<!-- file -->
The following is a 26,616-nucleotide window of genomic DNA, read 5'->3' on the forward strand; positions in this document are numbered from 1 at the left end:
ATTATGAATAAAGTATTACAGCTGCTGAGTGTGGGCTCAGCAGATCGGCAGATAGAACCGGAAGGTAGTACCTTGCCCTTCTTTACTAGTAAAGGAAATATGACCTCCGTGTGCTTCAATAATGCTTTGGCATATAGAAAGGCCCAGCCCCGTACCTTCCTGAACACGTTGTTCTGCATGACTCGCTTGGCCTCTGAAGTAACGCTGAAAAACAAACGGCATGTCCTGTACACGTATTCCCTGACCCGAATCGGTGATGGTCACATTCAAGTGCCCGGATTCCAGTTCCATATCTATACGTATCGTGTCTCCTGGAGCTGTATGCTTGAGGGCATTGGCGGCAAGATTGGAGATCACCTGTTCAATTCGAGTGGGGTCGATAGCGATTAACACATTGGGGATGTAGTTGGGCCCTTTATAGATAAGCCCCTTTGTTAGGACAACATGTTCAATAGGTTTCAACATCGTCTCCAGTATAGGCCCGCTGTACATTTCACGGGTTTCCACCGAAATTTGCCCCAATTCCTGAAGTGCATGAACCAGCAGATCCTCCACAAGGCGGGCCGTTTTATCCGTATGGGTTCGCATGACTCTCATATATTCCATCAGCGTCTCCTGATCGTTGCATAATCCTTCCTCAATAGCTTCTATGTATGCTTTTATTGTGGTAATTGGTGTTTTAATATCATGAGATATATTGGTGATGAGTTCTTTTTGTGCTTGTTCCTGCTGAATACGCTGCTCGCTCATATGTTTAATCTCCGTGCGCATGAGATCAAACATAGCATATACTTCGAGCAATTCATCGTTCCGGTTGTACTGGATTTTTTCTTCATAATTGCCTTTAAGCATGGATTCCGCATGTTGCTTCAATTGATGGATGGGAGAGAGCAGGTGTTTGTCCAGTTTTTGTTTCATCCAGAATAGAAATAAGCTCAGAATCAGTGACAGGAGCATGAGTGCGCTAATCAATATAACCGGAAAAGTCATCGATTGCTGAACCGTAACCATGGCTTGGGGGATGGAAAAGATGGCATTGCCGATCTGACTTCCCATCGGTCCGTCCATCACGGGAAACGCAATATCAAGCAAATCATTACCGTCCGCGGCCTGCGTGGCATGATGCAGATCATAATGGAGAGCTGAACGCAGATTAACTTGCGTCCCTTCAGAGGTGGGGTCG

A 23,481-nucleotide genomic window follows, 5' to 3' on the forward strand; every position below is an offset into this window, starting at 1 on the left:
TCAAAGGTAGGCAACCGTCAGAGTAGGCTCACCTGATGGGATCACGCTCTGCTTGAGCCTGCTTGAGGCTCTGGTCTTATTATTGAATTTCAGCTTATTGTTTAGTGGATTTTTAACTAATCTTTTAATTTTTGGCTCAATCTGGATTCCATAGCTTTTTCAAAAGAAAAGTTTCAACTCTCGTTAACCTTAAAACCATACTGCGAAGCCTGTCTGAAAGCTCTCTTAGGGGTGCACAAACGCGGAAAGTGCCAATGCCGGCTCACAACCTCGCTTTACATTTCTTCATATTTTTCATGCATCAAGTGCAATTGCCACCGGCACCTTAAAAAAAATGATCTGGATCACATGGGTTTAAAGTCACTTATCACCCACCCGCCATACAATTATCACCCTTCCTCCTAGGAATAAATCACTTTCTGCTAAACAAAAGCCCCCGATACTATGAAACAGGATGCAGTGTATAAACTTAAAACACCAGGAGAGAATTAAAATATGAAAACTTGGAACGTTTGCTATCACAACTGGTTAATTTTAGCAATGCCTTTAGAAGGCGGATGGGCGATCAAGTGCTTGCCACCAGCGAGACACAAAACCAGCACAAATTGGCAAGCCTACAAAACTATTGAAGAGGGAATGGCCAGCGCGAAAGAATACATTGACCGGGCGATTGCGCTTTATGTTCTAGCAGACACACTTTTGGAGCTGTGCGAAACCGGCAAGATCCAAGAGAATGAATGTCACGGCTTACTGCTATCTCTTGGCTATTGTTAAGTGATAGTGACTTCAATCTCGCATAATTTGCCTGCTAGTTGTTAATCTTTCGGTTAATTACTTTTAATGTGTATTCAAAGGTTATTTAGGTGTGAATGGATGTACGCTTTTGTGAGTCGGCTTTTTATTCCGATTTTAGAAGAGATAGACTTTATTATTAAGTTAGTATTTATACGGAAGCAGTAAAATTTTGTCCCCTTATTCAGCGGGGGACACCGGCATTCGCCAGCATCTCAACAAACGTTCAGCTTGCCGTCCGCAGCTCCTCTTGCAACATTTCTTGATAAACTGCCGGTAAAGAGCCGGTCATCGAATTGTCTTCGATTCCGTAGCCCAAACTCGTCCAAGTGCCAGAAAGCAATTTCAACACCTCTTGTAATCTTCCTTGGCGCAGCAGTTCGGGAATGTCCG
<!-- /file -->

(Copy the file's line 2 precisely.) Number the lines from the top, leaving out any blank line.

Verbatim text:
ATTATGAATAAAGTATTACAGCTGCTGAGTGTGGGCTCAGCAGATCGGCAGATAGAACCGGAAGGTAGTACCTTGCCCTTCTTTACTAGTAAAGGAAATATGACCTCCGTGTGCTTCAATAATGCTTTGGCATATAGAAAGGCCCAGCCCCGTACCTTCCTGAACACGTTGTTCTGCATGACTCGCTTGGCCTCTGAAGTAACGCTGAAAAACAAACGGCATGTCCTGTACACGTATTCCCTGACCCGAATCGGTGATGGTCACATTCAAGTGCCCGGATTCCAGTTCCATATCTATACGTATCGTGTCTCCTGGAGCTGTATGCTTGAGGGCATTGGCGGCAAGATTGGAGATCACCTGTTCAATTCGAGTGGGGTCGATAGCGATTAACACATTGGGGATGTAGTTGGGCCCTTTATAGATAAGCCCCTTTGTTAGGACAACATGTTCAATAGGTTTCAACATCGTCTCCAGTATAGGCCCGCTGTACATTTCACGGGTTTCCACCGAAATTTGCCCCAATTCCTGAAGTGCATGAACCAGCAGATCCTCCACAAGGCGGGCCGTTTTATCCGTATGGGTTCGCATGACTCTCATATATTCCATCAGCGTCTCCTGATCGTTGCATAATCCTTCCTCAATAGCTTCTATGTATGCTTTTATTGTGGTAATTGGTGTTTTAATATCATGAGATATATTGGTGATGAGTTCTTTTTGTGCTTGTTCCTGCTGAATACGCTGCTCGCTCATATGTTTAATCTCCGTGCGCATGAGATCAAACATAGCATATACTTCGAGCAATTCATCGTTCCGGTTGTACTGGATTTTTTCTTCATAATTGCCTTTAAGCATGGATTCCGCATGTTGCTTCAATTGATGGATGGGAGAGAGCAGGTGTTTGTCCAGTTTTTGTTTCATCCAGAATAGAAATAAGCTCAGAATCAGTGACAGGAGCATGAGTGCGCTAATCAATATAACCGGAAAAGTCATCGATTGCTGAACCGTAACCATGGCTTGGGGGATGGAAAAGATGGCATTGCCGATCTGACTTCCCATCGGTCCGTCCATCACGGGAAACGCAATATCAAGCAAATCATTACCGTCCGCGGCCTGCGTGGCATGATGCAGATCATAATGGAGAGCTGAACGCAGATTAACTTGCGTCCCTTCAGAGGTGGGGTCG